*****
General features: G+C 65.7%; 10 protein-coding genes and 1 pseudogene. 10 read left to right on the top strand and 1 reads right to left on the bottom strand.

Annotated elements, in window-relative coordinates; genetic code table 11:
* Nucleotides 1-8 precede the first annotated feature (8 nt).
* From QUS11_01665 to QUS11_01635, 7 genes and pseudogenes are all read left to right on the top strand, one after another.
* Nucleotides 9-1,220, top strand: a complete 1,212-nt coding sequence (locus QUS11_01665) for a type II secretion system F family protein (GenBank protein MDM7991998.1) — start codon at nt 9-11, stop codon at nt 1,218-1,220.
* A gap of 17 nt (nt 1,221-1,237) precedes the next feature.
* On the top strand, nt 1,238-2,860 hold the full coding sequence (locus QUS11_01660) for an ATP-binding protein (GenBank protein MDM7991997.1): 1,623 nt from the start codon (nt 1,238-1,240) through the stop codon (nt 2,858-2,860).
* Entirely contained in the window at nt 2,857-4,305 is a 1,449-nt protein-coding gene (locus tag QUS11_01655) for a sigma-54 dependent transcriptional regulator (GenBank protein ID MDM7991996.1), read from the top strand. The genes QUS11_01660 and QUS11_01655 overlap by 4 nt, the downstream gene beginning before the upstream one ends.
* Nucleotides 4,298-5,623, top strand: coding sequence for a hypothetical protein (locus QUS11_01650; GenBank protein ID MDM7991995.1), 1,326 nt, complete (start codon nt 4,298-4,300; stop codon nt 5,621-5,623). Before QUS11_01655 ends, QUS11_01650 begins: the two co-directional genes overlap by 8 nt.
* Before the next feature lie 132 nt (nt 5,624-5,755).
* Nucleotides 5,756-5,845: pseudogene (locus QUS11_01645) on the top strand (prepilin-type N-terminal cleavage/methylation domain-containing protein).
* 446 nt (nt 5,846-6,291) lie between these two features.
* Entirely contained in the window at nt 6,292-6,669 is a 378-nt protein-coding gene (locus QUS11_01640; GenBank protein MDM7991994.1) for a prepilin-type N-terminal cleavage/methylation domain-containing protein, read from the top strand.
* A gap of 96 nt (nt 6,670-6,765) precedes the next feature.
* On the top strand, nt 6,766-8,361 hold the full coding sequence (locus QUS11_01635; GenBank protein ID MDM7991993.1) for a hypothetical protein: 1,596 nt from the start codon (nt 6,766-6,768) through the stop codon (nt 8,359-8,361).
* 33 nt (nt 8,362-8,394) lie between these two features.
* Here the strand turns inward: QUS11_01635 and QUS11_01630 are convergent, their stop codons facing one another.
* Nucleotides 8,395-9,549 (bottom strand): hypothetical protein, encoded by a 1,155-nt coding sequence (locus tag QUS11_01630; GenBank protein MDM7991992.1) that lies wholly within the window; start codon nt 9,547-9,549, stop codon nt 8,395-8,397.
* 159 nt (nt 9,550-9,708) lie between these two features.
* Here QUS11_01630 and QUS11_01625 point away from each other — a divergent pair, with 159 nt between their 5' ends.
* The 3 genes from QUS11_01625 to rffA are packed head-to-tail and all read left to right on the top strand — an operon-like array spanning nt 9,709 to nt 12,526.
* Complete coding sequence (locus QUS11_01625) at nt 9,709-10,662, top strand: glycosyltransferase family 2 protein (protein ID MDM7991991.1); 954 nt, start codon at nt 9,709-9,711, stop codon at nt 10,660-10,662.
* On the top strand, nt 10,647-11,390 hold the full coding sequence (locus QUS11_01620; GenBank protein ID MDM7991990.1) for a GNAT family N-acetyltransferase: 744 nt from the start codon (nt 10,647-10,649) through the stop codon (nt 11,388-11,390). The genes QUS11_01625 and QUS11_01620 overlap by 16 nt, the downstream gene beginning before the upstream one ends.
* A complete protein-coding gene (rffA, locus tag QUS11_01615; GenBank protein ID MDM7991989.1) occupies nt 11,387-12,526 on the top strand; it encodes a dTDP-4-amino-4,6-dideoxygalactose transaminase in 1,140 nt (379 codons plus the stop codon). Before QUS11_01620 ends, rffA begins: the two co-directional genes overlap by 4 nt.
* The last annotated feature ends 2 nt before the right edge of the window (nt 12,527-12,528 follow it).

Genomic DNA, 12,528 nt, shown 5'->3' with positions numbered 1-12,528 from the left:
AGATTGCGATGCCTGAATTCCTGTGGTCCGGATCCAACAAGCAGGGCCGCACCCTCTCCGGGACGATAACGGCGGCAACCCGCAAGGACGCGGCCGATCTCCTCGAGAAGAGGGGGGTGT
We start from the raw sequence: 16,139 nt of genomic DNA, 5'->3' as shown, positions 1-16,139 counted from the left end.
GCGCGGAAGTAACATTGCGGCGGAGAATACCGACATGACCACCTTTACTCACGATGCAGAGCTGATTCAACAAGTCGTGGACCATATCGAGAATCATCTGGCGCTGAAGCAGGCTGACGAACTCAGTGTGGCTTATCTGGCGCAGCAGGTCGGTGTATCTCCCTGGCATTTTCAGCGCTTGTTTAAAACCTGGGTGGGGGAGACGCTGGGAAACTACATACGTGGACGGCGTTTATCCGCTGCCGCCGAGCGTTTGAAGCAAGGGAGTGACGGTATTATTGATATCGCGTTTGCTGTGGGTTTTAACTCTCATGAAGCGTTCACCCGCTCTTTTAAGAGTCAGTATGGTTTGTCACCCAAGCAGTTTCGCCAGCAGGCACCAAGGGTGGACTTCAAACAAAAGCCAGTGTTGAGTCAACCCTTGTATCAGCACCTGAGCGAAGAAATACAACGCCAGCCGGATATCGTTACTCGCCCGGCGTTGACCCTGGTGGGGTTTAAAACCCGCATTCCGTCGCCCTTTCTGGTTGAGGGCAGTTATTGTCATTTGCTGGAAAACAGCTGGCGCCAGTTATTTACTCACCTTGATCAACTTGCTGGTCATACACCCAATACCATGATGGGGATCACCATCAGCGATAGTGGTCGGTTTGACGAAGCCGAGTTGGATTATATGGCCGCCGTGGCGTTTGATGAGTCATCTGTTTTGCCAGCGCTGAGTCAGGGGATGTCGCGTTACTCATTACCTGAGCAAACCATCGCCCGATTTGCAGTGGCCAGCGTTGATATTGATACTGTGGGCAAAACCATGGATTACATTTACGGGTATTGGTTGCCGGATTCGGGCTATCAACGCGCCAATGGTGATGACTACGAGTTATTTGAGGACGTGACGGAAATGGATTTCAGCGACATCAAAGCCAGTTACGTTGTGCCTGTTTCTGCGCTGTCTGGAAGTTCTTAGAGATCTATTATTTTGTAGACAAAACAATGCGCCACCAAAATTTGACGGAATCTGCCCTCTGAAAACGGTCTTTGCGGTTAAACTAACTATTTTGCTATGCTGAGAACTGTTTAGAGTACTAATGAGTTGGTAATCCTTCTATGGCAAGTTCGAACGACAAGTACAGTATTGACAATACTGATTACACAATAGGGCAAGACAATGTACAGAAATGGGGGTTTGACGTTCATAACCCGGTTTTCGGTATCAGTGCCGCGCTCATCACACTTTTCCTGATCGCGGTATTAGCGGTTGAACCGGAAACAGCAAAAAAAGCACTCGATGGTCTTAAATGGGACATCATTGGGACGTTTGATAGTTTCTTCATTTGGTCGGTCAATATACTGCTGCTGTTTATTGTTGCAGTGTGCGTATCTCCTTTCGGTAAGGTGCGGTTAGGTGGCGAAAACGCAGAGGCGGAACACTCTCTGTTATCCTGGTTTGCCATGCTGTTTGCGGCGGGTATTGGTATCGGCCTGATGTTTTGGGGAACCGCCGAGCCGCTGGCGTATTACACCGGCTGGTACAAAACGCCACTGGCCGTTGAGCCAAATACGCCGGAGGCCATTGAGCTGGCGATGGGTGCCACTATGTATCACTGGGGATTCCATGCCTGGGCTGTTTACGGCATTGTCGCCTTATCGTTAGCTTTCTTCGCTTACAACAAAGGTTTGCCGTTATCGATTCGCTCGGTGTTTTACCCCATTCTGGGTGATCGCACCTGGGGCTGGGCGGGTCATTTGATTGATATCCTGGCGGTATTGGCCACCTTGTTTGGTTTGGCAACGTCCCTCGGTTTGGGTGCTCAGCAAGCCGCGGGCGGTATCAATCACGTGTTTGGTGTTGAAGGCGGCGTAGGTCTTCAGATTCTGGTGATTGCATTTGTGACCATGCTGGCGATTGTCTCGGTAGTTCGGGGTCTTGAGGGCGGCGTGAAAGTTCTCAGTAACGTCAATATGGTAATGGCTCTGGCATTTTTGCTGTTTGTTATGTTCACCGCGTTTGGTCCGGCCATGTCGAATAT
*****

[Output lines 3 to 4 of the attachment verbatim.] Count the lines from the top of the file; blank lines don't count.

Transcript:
* Nucleotides 1-8 precede the first annotated feature (8 nt).
* From QUS11_01665 to QUS11_01635, 7 genes and pseudogenes are all read left to right on the top strand, one after another.